For the pastry: Sift the flour and salt into a bowl. Add the oil, and rub the flour mixture between your fingers (like you're rubbing cold hands together) until the mixture resembles coarse breadcrumbs. Add the water and mix with your hands until you can form a very stiff ball. It doesn't hold toether at first, so do not add more water to it, just keep at it. Empty the ball onto a clean work surface and knead for about 10 minutes until it is nearly smooth (well, smooth for a very stiff ball. It is still not going to hold together very well.) Form a ball and place it in a zip-top bag with a few drops of oil (about 1/2 tsp) making sure to coat the ball with the oil. Let stand for 30 minutes or longer at room temperature. The dough will soften as it rests. Roll out the dough to about 1/4 inch thickness to cover whichever sized pan you're using.

Preheat oven to 400*F. Cover filling mixture with dough, cutting a vent in the middle. Bake for 25-30 minutes, or until pastry is dark golden brown and filling is hot. Serve hot, or at room temperature with chutney.

Not Quite

So, no, we're not quite over the pox on our house (I'm seriously considering taking out stock in Kleenex.) I didn't even make Samosa Pot Pie, but I will post the recipe today, come hell or high water.

Saturday, April 26, 2008


After what seemed like a nonstop cycle of everyone in our family being horrendously ill (you name it, we had it).

I'm going to make Samosa Pot Pie tomorrow, as I received a jar of Fig & Ginger Chutney from McQuade's Celtic Chutneys. It is chock full of good stuff, with nice juicy chunks of fruit and it smells heavenly. I made Turkish Lamb Burgers last night (from the latest issue of Eating Well Magazine) and I put a dollop of chutney on one of my burgers, as I was out of the yogurt topping. Well, it was better than any commerical chutney I've had. It really was a homemade experience with crisp chunks of apple, chewy raisins, spicy ginger, and lovely chunks and strips of fig. Half of the jar is now gone, but I did make sure to reserve enough for Samosa Pot Pie. If it's too hot for SPP, I'm going to wrap the potatoes and peas in tortillas instead of baking it in the oven. Either way, recipe tomorrow.

Tuesday, April 1, 2008


I think it is fair to say that most people don't "put up" summer produce anymore. My great-grandmother used to walk for miles in a rural part of southern Italy to forage for wild foods like truffles and other mushrooms, sometimes walking over 15 miles, roundtrip. She had a dry, cool space in her house where she kept these culinary treasures, and would preserve them carefully so that all winter long she would be able to make delicious foods that no one else in the neighborhood had during that season.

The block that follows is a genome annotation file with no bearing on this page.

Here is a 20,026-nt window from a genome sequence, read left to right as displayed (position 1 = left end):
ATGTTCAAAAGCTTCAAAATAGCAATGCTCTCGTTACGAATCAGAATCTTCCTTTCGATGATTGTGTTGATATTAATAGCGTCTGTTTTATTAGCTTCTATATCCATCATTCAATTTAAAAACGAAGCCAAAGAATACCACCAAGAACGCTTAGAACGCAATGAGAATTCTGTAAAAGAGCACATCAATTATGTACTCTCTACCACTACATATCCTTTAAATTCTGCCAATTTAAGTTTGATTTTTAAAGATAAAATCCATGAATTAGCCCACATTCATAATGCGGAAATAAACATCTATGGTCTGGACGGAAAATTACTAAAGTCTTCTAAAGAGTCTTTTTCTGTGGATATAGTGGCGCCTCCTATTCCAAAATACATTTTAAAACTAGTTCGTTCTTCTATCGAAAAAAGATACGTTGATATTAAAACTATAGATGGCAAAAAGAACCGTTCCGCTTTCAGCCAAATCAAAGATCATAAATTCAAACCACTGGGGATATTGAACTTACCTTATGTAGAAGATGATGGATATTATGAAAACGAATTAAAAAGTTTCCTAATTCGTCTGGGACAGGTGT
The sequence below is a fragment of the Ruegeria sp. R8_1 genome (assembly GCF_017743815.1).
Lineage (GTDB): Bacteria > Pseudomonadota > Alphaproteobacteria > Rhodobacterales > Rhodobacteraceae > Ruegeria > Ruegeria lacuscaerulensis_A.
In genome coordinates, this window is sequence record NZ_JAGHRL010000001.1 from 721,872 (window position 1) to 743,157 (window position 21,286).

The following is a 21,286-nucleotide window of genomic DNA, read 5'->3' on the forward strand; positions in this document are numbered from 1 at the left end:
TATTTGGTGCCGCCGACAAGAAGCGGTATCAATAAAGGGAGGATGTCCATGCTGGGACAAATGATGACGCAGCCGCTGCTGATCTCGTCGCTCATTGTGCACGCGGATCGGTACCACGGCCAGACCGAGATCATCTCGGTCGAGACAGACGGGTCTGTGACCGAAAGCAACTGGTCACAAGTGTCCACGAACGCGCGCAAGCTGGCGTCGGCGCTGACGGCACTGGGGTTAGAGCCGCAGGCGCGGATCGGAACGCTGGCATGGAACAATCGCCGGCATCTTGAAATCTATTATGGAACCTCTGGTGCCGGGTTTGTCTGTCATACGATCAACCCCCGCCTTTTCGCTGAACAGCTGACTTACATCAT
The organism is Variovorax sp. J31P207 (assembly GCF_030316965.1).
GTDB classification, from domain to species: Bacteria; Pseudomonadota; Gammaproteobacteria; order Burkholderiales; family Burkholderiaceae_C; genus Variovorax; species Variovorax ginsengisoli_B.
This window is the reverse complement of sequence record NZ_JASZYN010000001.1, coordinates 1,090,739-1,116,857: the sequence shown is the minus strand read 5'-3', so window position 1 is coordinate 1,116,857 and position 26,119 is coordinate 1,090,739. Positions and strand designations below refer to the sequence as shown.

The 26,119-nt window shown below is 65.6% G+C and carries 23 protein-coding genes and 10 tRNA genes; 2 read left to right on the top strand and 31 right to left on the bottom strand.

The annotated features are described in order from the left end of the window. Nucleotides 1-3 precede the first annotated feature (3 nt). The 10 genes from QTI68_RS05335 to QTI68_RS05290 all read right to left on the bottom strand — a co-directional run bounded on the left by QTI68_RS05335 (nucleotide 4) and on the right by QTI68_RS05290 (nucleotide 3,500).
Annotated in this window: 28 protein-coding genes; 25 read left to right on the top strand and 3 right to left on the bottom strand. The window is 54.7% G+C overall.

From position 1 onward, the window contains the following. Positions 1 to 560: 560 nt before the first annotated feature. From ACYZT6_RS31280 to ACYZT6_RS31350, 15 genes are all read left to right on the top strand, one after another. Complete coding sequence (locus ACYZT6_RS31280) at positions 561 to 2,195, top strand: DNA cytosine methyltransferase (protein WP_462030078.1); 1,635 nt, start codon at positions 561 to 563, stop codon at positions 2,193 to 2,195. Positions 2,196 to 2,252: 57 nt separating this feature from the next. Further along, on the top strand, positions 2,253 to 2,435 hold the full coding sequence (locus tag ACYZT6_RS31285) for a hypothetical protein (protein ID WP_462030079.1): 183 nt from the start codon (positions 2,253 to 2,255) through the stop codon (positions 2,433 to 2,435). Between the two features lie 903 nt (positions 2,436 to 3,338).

Now, it is a great production to venture to a pick-your-own or to get to the farmer's market (to think, there's lately been a "status" about going to the farmer's market which I will blame solely on Martha Stewart and those photographers of hers.) That said, my yard this year and next will be in complete upheaval as we prepare to remove the old garage base and put in a fence. This year, most of the gardening will be done in containers, and at my mother's house (who very generously asked if we would like one of her three garden plots which we jumped at the chance to get.) We will drive 30 minutes to plant, sow, weed, and eventually reap the harvest.

Last summer, I had the good fortune to come upon a glut of gorgeous, perfect peaches; some of which I made into Vanilla Peach Preserves, and the small remainder, into frozen peach pie filling. I like to thicken my pies with tapioca starch, as it allows the clear, bright flavor of the peaches to really come through. I pour it into cling-film-lined pans until frozen solid, then take them out and vacuum seal the frozen brick. Every now and again, I pull one out and cover it with either a crumble topping, biscuit topping, or a roughly-made pie crust, usually torn into pieces for peach pandowdy.

Tonight was a pandowdy night. I like to drizzle it with a tiny bit of cream when it is still warm from the oven. The taste alone screams summer. Loudly. In your ear via your tastebuds.